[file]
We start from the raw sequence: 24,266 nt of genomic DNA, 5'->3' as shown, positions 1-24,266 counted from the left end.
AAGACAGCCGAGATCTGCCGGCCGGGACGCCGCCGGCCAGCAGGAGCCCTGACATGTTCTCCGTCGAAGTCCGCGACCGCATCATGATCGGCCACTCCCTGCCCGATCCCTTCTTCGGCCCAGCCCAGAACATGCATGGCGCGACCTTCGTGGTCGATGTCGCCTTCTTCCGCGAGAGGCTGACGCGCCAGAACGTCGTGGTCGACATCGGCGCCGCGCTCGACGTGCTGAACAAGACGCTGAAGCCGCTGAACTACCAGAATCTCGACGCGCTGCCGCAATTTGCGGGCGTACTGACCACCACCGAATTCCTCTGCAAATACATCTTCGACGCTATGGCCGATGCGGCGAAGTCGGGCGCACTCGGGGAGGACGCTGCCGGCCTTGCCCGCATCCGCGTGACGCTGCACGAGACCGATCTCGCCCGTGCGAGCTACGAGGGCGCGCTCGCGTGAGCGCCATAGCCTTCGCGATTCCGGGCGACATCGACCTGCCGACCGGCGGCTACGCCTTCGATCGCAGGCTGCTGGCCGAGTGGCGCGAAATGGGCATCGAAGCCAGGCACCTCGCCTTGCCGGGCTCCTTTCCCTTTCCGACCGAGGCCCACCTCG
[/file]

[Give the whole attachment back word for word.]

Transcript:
We start from the raw sequence: 24,266 nt of genomic DNA, 5'->3' as shown, positions 1-24,266 counted from the left end.
AAGACAGCCGAGATCTGCCGGCCGGGACGCCGCCGGCCAGCAGGAGCCCTGACATGTTCTCCGTCGAAGTCCGCGACCGCATCATGATCGGCCACTCCCTGCCCGATCCCTTCTTCGGCCCAGCCCAGAACATGCATGGCGCGACCTTCGTGGTCGATGTCGCCTTCTTCCGCGAGAGGCTGACGCGCCAGAACGTCGTGGTCGACATCGGCGCCGCGCTCGACGTGCTGAACAAGACGCTGAAGCCGCTGAACTACCAGAATCTCGACGCGCTGCCGCAATTTGCGGGCGTACTGACCACCACCGAATTCCTCTGCAAATACATCTTCGACGCTATGGCCGATGCGGCGAAGTCGGGCGCACTCGGGGAGGACGCTGCCGGCCTTGCCCGCATCCGCGTGACGCTGCACGAGACCGATCTCGCCCGTGCGAGCTACGAGGGCGCGCTCGCGTGAGCGCCATAGCCTTCGCGATTCCGGGCGACATCGACCTGCCGACCGGCGGCTACGCCTTCGATCGCAGGCTGCTGGCCGAGTGGCGCGAAATGGGCATCGAAGCCAGGCACCTCGCCTTGCCGGGCTCCTTTCCCTTTCCGACCGAGGCCCACCTCG